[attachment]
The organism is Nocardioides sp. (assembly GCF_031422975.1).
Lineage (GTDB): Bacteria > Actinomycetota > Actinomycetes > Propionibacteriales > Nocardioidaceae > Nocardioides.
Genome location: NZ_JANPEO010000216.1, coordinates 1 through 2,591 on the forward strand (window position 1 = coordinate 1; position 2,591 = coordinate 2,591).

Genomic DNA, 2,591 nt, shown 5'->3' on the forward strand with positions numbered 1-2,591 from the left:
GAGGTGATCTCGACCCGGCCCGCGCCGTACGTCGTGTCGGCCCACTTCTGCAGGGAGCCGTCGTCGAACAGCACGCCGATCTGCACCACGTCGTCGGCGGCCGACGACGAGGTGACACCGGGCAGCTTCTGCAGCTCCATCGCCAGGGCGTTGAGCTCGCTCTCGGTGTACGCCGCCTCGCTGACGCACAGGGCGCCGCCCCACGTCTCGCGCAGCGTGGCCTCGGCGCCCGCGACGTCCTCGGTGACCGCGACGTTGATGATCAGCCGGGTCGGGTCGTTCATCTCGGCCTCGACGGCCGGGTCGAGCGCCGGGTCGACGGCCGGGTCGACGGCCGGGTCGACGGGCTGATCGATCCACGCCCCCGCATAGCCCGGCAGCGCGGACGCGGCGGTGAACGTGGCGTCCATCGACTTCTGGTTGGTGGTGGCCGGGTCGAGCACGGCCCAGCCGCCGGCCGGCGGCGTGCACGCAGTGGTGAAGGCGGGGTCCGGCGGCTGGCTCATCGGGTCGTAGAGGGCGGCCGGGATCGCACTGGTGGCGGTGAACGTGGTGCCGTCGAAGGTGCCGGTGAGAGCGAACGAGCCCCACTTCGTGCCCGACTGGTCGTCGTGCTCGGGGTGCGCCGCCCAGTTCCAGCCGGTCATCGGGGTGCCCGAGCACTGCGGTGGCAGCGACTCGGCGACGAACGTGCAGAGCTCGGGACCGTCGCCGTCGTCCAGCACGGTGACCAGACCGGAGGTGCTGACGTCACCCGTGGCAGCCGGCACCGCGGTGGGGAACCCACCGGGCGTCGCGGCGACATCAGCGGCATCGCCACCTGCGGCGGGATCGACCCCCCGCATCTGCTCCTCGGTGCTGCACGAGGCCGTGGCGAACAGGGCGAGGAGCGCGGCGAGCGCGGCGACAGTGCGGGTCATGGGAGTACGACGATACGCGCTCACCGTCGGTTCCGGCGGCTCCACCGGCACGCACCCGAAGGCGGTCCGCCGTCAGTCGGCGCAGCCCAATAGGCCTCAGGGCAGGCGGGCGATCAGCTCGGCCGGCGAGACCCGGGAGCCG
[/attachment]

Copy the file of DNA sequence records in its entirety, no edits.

The organism is Nocardioides sp. (assembly GCF_031422975.1).
Lineage (GTDB): Bacteria > Actinomycetota > Actinomycetes > Propionibacteriales > Nocardioidaceae > Nocardioides.
Genome location: NZ_JANPEO010000216.1, coordinates 1 through 2,591 on the forward strand (window position 1 = coordinate 1; position 2,591 = coordinate 2,591).

Genomic DNA, 2,591 nt, shown 5'->3' on the forward strand with positions numbered 1-2,591 from the left:
GAGGTGATCTCGACCCGGCCCGCGCCGTACGTCGTGTCGGCCCACTTCTGCAGGGAGCCGTCGTCGAACAGCACGCCGATCTGCACCACGTCGTCGGCGGCCGACGACGAGGTGACACCGGGCAGCTTCTGCAGCTCCATCGCCAGGGCGTTGAGCTCGCTCTCGGTGTACGCCGCCTCGCTGACGCACAGGGCGCCGCCCCACGTCTCGCGCAGCGTGGCCTCGGCGCCCGCGACGTCCTCGGTGACCGCGACGTTGATGATCAGCCGGGTCGGGTCGTTCATCTCGGCCTCGACGGCCGGGTCGAGCGCCGGGTCGACGGCCGGGTCGACGGCCGGGTCGACGGGCTGATCGATCCACGCCCCCGCATAGCCCGGCAGCGCGGACGCGGCGGTGAACGTGGCGTCCATCGACTTCTGGTTGGTGGTGGCCGGGTCGAGCACGGCCCAGCCGCCGGCCGGCGGCGTGCACGCAGTGGTGAAGGCGGGGTCCGGCGGCTGGCTCATCGGGTCGTAGAGGGCGGCCGGGATCGCACTGGTGGCGGTGAACGTGGTGCCGTCGAAGGTGCCGGTGAGAGCGAACGAGCCCCACTTCGTGCCCGACTGGTCGTCGTGCTCGGGGTGCGCCGCCCAGTTCCAGCCGGTCATCGGGGTGCCCGAGCACTGCGGTGGCAGCGACTCGGCGACGAACGTGCAGAGCTCGGGACCGTCGCCGTCGTCCAGCACGGTGACCAGACCGGAGGTGCTGACGTCACCCGTGGCAGCCGGCACCGCGGTGGGGAACCCACCGGGCGTCGCGGCGACATCAGCGGCATCGCCACCTGCGGCGGGATCGACCCCCCGCATCTGCTCCTCGGTGCTGCACGAGGCCGTGGCGAACAGGGCGAGGAGCGCGGCGAGCGCGGCGACAGTGCGGGTCATGGGAGTACGACGATACGCGCTCACCGTCGGTTCCGGCGGCTCCACCGGCACGCACCCGAAGGCGGTCCGCCGTCAGTCGGCGCAGCCCAATAGGCCTCAGGGCAGGCGGGCGATCAGCTCGGCCGGCGAGACCCGGGAGCCG